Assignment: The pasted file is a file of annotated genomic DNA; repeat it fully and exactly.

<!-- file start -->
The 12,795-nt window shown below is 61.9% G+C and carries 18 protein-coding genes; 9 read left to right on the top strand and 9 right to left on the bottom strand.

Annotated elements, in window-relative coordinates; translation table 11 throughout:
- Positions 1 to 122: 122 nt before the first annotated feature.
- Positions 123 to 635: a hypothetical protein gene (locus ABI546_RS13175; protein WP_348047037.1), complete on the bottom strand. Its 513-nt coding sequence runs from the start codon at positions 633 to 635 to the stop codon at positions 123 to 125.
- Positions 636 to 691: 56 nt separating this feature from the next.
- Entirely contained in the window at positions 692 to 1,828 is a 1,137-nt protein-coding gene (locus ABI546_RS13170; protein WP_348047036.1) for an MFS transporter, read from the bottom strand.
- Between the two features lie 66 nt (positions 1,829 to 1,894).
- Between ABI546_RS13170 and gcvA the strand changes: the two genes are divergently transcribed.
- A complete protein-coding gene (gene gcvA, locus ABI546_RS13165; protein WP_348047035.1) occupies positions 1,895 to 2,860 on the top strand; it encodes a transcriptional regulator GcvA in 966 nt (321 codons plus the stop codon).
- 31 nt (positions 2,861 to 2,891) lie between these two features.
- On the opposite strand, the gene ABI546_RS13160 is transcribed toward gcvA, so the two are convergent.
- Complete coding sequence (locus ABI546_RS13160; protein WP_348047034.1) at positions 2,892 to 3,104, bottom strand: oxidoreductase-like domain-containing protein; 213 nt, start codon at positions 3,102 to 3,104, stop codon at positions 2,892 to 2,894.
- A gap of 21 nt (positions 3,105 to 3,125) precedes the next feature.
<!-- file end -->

The 12,795-nt window shown below is 61.9% G+C and carries 18 protein-coding genes; 9 read left to right on the top strand and 9 right to left on the bottom strand.

Annotated elements, in window-relative coordinates; translation table 11 throughout:
- Positions 1 to 122: 122 nt before the first annotated feature.
- Positions 123 to 635: a hypothetical protein gene (locus ABI546_RS13175; protein WP_348047037.1), complete on the bottom strand. Its 513-nt coding sequence runs from the start codon at positions 633 to 635 to the stop codon at positions 123 to 125.
- Positions 636 to 691: 56 nt separating this feature from the next.
- Entirely contained in the window at positions 692 to 1,828 is a 1,137-nt protein-coding gene (locus ABI546_RS13170; protein WP_348047036.1) for an MFS transporter, read from the bottom strand.
- Between the two features lie 66 nt (positions 1,829 to 1,894).
- Between ABI546_RS13170 and gcvA the strand changes: the two genes are divergently transcribed.
- A complete protein-coding gene (gene gcvA, locus ABI546_RS13165; protein WP_348047035.1) occupies positions 1,895 to 2,860 on the top strand; it encodes a transcriptional regulator GcvA in 966 nt (321 codons plus the stop codon).
- 31 nt (positions 2,861 to 2,891) lie between these two features.
- On the opposite strand, the gene ABI546_RS13160 is transcribed toward gcvA, so the two are convergent.
- Complete coding sequence (locus ABI546_RS13160; protein WP_348047034.1) at positions 2,892 to 3,104, bottom strand: oxidoreductase-like domain-containing protein; 213 nt, start codon at positions 3,102 to 3,104, stop codon at positions 2,892 to 2,894.
- A gap of 21 nt (positions 3,105 to 3,125) precedes the next feature.